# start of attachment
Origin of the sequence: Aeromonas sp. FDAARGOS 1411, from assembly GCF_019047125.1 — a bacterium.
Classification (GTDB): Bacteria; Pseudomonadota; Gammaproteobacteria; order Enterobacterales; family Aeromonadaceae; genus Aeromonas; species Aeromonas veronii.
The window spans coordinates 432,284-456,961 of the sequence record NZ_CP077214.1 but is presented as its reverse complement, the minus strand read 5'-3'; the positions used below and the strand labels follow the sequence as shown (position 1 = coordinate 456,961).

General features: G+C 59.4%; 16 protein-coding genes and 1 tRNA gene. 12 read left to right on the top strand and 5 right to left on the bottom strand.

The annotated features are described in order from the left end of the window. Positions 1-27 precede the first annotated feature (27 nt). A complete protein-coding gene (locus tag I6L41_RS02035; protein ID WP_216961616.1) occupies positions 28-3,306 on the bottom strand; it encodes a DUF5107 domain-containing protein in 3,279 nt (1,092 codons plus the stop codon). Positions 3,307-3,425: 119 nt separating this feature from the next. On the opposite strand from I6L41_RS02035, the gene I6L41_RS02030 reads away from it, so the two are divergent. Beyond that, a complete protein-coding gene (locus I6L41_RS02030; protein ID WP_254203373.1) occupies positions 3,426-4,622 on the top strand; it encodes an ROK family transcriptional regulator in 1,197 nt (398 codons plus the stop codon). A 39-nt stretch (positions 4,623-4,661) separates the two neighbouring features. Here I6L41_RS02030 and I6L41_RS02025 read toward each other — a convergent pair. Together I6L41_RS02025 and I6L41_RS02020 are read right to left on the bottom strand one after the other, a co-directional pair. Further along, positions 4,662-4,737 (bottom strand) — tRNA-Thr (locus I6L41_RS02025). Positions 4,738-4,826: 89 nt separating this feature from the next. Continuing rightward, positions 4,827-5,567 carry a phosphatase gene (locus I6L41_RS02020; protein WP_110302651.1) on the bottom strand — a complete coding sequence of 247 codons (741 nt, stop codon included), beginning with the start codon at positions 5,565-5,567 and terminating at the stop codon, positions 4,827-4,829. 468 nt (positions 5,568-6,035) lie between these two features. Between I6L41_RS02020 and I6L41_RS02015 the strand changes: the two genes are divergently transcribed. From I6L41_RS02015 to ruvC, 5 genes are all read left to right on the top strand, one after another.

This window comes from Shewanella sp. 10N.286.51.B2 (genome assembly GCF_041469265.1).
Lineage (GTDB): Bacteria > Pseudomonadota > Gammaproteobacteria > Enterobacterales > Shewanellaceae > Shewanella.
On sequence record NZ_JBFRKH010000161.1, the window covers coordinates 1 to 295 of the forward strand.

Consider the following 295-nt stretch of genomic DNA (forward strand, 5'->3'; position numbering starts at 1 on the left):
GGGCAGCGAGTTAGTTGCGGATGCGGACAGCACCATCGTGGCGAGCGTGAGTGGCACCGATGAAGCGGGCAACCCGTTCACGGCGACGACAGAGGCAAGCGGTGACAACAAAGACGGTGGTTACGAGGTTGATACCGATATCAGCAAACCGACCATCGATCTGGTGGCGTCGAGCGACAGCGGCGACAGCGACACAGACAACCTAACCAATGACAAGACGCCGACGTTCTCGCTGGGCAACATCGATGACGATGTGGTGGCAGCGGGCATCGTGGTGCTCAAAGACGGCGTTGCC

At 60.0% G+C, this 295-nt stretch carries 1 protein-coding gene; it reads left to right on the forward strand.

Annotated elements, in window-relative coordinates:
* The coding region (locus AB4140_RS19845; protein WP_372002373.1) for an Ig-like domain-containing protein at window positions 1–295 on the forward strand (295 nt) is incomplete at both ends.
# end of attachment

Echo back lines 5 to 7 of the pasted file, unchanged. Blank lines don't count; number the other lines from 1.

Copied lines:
The annotated features are described in order from the left end of the window. Positions 1-27 precede the first annotated feature (27 nt). A complete protein-coding gene (locus tag I6L41_RS02035; protein ID WP_216961616.1) occupies positions 28-3,306 on the bottom strand; it encodes a DUF5107 domain-containing protein in 3,279 nt (1,092 codons plus the stop codon). Positions 3,307-3,425: 119 nt separating this feature from the next. On the opposite strand from I6L41_RS02035, the gene I6L41_RS02030 reads away from it, so the two are divergent. Beyond that, a complete protein-coding gene (locus I6L41_RS02030; protein ID WP_254203373.1) occupies positions 3,426-4,622 on the top strand; it encodes an ROK family transcriptional regulator in 1,197 nt (398 codons plus the stop codon). A 39-nt stretch (positions 4,623-4,661) separates the two neighbouring features. Here I6L41_RS02030 and I6L41_RS02025 read toward each other — a convergent pair. Together I6L41_RS02025 and I6L41_RS02020 are read right to left on the bottom strand one after the other, a co-directional pair. Further along, positions 4,662-4,737 (bottom strand) — tRNA-Thr (locus I6L41_RS02025). Positions 4,738-4,826: 89 nt separating this feature from the next. Continuing rightward, positions 4,827-5,567 carry a phosphatase gene (locus I6L41_RS02020; protein WP_110302651.1) on the bottom strand — a complete coding sequence of 247 codons (741 nt, stop codon included), beginning with the start codon at positions 5,565-5,567 and terminating at the stop codon, positions 4,827-4,829. 468 nt (positions 5,568-6,035) lie between these two features. Between I6L41_RS02020 and I6L41_RS02015 the strand changes: the two genes are divergently transcribed. From I6L41_RS02015 to ruvC, 5 genes are all read left to right on the top strand, one after another.

This window comes from Shewanella sp. 10N.286.51.B2 (genome assembly GCF_041469265.1).
Lineage (GTDB): Bacteria > Pseudomonadota > Gammaproteobacteria > Enterobacterales > Shewanellaceae > Shewanella.